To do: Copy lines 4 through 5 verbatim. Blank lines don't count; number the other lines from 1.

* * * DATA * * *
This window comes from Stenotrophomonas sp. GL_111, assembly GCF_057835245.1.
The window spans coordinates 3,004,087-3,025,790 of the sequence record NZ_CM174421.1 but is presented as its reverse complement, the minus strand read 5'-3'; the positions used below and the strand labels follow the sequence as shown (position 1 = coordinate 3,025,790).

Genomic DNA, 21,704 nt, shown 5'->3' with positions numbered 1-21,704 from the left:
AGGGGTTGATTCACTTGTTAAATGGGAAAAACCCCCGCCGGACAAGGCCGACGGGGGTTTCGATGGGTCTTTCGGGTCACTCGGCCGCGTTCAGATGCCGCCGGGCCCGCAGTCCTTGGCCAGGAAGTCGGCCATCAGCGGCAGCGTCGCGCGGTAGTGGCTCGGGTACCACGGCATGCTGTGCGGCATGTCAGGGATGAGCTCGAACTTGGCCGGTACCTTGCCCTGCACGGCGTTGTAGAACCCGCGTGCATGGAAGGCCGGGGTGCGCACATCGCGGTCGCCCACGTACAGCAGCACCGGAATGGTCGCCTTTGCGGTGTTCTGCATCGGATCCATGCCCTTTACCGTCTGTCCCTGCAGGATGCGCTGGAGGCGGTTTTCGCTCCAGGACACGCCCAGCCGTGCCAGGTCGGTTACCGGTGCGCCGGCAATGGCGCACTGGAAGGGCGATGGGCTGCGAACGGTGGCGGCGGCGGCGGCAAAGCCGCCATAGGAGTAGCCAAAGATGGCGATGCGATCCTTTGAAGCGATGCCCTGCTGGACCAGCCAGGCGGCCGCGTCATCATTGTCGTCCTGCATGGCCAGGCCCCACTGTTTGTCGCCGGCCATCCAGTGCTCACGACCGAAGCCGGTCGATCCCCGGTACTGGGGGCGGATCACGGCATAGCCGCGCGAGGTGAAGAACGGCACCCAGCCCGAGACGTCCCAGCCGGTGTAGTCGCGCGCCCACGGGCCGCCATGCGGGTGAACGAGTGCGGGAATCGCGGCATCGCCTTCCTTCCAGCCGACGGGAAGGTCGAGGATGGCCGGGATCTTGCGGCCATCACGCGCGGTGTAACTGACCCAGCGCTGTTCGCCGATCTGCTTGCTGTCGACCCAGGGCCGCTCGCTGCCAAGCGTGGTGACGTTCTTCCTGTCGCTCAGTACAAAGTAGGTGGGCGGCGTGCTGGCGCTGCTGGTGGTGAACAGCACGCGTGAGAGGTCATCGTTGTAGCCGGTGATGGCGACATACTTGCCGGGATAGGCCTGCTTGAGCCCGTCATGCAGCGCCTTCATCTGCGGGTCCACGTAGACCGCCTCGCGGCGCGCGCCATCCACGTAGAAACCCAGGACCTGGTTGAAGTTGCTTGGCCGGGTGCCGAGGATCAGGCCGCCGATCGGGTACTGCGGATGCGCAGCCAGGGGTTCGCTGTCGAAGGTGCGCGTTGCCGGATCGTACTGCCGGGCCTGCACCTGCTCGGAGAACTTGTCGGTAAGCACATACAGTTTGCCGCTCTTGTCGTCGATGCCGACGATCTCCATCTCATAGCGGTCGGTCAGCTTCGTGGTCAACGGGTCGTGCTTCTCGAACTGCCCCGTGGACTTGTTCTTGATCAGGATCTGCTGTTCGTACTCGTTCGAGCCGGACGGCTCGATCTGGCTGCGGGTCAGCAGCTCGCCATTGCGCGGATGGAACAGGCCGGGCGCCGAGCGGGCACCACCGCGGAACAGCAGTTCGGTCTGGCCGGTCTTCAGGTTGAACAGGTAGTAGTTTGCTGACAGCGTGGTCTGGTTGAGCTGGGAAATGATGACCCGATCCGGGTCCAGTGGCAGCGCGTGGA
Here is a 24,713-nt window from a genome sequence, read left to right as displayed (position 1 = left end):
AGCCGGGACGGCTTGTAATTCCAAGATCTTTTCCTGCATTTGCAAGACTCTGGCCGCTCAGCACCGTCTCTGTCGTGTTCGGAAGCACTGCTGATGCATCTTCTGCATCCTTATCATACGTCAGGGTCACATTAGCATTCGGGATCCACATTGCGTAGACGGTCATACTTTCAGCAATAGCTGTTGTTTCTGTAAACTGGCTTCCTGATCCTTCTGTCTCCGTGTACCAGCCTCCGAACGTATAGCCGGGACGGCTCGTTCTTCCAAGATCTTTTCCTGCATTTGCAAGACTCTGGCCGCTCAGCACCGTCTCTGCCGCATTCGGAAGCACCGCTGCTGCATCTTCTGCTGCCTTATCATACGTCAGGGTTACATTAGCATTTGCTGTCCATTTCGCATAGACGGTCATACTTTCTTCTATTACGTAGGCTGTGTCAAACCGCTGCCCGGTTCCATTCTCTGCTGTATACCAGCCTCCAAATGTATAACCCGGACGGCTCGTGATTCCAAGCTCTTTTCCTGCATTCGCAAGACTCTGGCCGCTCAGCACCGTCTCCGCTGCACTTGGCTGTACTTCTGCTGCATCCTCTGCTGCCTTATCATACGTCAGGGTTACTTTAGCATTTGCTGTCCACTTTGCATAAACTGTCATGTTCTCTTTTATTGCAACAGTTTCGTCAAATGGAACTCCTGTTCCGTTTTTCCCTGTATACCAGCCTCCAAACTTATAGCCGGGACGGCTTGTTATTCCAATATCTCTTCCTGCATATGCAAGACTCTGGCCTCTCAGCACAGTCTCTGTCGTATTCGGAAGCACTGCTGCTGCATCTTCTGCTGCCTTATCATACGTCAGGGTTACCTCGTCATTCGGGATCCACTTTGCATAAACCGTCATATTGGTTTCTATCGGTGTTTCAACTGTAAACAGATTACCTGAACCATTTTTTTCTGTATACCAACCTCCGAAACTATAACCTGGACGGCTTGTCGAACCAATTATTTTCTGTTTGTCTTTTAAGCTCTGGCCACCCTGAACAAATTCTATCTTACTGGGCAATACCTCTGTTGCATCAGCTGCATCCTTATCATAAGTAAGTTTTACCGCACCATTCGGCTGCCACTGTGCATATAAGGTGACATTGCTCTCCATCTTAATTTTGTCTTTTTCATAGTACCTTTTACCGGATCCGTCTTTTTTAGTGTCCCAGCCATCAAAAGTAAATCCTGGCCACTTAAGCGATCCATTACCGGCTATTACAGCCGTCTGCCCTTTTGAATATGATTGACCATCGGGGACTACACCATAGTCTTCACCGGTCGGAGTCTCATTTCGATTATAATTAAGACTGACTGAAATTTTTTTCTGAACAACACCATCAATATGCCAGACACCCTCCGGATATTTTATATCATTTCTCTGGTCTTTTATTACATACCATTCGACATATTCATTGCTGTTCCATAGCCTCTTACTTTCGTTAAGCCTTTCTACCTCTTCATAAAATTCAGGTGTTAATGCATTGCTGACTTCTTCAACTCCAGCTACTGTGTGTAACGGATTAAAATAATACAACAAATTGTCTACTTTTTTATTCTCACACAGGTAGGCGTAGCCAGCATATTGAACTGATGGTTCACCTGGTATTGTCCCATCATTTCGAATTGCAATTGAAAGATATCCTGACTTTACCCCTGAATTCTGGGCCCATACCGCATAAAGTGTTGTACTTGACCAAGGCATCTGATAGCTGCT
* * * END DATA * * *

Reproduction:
AGGGGTTGATTCACTTGTTAAATGGGAAAAACCCCCGCCGGACAAGGCCGACGGGGGTTTCGATGGGTCTTTCGGGTCACTCGGCCGCGTTCAGATGCCGCCGGGCCCGCAGTCCTTGGCCAGGAAGTCGGCCATCAGCGGCAGCGTCGCGCGGTAGTGGCTCGGGTACCACGGCATGCTGTGCGGCATGTCAGGGATGAGCTCGAACTTGGCCGGTACCTTGCCCTGCACGGCGTTGTAGAACCCGCGTGCATGGAAGGCCGGGGTGCGCACATCGCGGTCGCCCACGTACAGCAGCACCGGAATGGTCGCCTTTGCGGTGTTCTGCATCGGATCCATGCCCTTTACCGTCTGTCCCTGCAGGATGCGCTGGAGGCGGTTTTCGCTCCAGGACACGCCCAGCCGTGCCAGGTCGGTTACCGGTGCGCCGGCAATGGCGCACTGGAAGGGCGATGGGCTGCGAACGGTGGCGGCGGCGGCGGCAAAGCCGCCATAGGAGTAGCCAAAGATGGCGATGCGATCCTTTGAAGCGATGCCCTGCTGGACCAGCCAGGCGGCCGCGTCATCATTGTCGTCCTGCATGGCCAGGCCCCACTGTTTGTCGCCGGCCATCCAGTGCTCACGACCGAAGCCGGTCGATCCCCGGTACTGGGGGCGGATCACGGCATAGCCGCGCGAGGTGAAGAACGGCACCCAGCCCGAGACGTCCCAGCCGGTGTAGTCGCGCGCCCACGGGCCGCCATGCGGGTGAACGAGTGCGGGAATCGCGGCATCGCCTTCCTTCCAGCCGACGGGAAGGTCGAGGATGGCCGGGATCTTGCGGCCATCACGCGCGGTGTAACTGACCCAGCGCTGTTCGCCGATCTGCTTGCTGTCGACCCAGGGCCGCTCGCTGCCAAGCGTGGTGACGTTCTTCCTGTCGCTCAGTACAAAGTAGGTGGGCGGCGTGCTGGCGCTGCTGGTGGTGAACAGCACGCGTGAGAGGTCATCGTTGTAGCCGGTGATGGCGACATACTTGCCGGGATAGGCCTGCTTGAGCCCGTCATGCAGCGCCTTCATCTGCGGGTCCACGTAGACCGCCTCGCGGCGCGCGCCATCCACGTAGAAACCCAGGACCTGGTTGAAGTTGCTTGGCCGGGTGCCGAGGATCAGGCCGCCGATCGGGTACTGCGGATGCGCAGCCAGGGGTTCGCTGTCGAAGGTGCGCGTTGCCGGATCGTACTGCCGGGCCTGCACCTGCTCGGAGAACTTGTCGGTAAGCACATACAGTTTGCCGCTCTTGTCGTCGATGCCGACGATCTCCATCTCATAGCGGTCGGTCAGCTTCGTGGTCAACGGGTCGTGCTTCTCGAACTGCCCCGTGGACTTGTTCTTGATCAGGATCTGCTGTTCGTACTCGTTCGAGCCGGACGGCTCGATCTGGCTGCGGGTCAGCAGCTCGCCATTGCGCGGATGGAACAGGCCGGGCGCCGAGCGGGCACCACCGCGGAACAGCAGTTCGGTCTGGCCGGTCTTCAGGTTGAACAGGTAGTAGTTTGCTGACAGCGTGGTCTGGTTGAGCTGGGAAATGATGACCCGATCCGGGTCCAGTGGCAGCGCGTGGA
Here is a 24,713-nt window from a genome sequence, read left to right as displayed (position 1 = left end):